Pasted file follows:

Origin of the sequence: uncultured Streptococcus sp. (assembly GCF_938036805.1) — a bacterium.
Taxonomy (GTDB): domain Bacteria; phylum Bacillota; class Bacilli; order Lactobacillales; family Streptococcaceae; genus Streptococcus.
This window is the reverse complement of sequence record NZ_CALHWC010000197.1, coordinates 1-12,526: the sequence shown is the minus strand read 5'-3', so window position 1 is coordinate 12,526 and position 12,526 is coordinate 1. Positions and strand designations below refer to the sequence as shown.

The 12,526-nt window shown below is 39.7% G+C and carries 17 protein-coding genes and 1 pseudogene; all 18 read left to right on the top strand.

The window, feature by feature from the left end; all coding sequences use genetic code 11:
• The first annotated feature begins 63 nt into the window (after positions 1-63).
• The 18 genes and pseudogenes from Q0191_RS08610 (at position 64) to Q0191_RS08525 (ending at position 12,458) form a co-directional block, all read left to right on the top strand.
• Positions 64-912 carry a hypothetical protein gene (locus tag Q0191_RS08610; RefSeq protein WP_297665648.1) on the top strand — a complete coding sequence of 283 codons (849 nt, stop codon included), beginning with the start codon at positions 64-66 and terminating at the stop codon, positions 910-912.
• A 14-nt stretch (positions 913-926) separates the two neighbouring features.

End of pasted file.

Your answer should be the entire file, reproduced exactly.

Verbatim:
Origin of the sequence: uncultured Streptococcus sp. (assembly GCF_938036805.1) — a bacterium.
Taxonomy (GTDB): domain Bacteria; phylum Bacillota; class Bacilli; order Lactobacillales; family Streptococcaceae; genus Streptococcus.
This window is the reverse complement of sequence record NZ_CALHWC010000197.1, coordinates 1-12,526: the sequence shown is the minus strand read 5'-3', so window position 1 is coordinate 12,526 and position 12,526 is coordinate 1. Positions and strand designations below refer to the sequence as shown.

The 12,526-nt window shown below is 39.7% G+C and carries 17 protein-coding genes and 1 pseudogene; all 18 read left to right on the top strand.

The window, feature by feature from the left end; all coding sequences use genetic code 11:
• The first annotated feature begins 63 nt into the window (after positions 1-63).
• The 18 genes and pseudogenes from Q0191_RS08610 (at position 64) to Q0191_RS08525 (ending at position 12,458) form a co-directional block, all read left to right on the top strand.
• Positions 64-912 carry a hypothetical protein gene (locus tag Q0191_RS08610; RefSeq protein WP_297665648.1) on the top strand — a complete coding sequence of 283 codons (849 nt, stop codon included), beginning with the start codon at positions 64-66 and terminating at the stop codon, positions 910-912.
• A 14-nt stretch (positions 913-926) separates the two neighbouring features.